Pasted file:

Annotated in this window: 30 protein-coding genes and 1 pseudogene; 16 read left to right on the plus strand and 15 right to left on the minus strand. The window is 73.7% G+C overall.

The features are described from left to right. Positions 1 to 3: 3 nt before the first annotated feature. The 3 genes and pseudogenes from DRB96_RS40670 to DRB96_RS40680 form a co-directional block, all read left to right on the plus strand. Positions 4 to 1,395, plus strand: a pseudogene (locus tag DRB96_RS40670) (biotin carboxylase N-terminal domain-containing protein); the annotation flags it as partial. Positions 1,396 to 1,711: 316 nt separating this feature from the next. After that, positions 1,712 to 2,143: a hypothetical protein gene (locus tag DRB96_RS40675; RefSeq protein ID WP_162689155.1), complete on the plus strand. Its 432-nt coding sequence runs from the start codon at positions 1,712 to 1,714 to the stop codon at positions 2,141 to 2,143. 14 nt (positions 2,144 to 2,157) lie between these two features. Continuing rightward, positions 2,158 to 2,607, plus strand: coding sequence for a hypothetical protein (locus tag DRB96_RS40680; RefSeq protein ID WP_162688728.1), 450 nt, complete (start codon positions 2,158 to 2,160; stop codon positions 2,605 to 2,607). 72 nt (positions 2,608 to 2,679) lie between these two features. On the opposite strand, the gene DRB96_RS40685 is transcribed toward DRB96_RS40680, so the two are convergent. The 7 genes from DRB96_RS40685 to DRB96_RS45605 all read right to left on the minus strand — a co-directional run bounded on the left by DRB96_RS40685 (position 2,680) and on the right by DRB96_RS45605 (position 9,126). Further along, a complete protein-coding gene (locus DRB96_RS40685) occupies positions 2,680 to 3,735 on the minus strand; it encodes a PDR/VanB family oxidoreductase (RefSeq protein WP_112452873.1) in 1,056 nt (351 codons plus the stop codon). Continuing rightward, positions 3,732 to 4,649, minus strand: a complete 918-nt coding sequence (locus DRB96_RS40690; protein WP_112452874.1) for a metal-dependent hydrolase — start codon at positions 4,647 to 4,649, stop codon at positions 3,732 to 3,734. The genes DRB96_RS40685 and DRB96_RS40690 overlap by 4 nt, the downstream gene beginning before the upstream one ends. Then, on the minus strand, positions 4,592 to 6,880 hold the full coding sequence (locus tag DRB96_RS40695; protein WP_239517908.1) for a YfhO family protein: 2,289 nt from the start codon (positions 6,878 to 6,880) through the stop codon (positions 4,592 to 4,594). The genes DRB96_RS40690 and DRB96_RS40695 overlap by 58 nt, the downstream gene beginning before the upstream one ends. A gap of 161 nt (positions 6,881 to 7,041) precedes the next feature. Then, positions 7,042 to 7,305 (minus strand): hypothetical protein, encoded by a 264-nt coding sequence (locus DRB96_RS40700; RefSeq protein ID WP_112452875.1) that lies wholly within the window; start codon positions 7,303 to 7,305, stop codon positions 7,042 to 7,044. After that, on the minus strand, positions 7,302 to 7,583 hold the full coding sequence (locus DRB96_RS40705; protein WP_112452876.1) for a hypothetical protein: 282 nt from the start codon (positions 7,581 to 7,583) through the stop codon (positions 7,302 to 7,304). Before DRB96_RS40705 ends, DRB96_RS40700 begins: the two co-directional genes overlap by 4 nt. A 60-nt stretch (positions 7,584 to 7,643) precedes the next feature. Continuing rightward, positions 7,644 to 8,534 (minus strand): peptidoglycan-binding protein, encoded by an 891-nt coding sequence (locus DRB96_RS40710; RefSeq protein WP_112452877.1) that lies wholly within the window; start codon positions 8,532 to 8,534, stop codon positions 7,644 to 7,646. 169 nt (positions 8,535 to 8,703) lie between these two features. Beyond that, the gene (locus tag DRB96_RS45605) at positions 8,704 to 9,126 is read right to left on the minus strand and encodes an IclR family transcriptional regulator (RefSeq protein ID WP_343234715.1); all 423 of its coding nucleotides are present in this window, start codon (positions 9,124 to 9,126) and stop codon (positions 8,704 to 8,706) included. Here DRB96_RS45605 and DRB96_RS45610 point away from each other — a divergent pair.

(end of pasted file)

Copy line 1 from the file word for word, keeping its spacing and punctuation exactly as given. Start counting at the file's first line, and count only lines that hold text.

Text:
Annotated in this window: 30 protein-coding genes and 1 pseudogene; 16 read left to right on the plus strand and 15 right to left on the minus strand. The window is 73.7% G+C overall.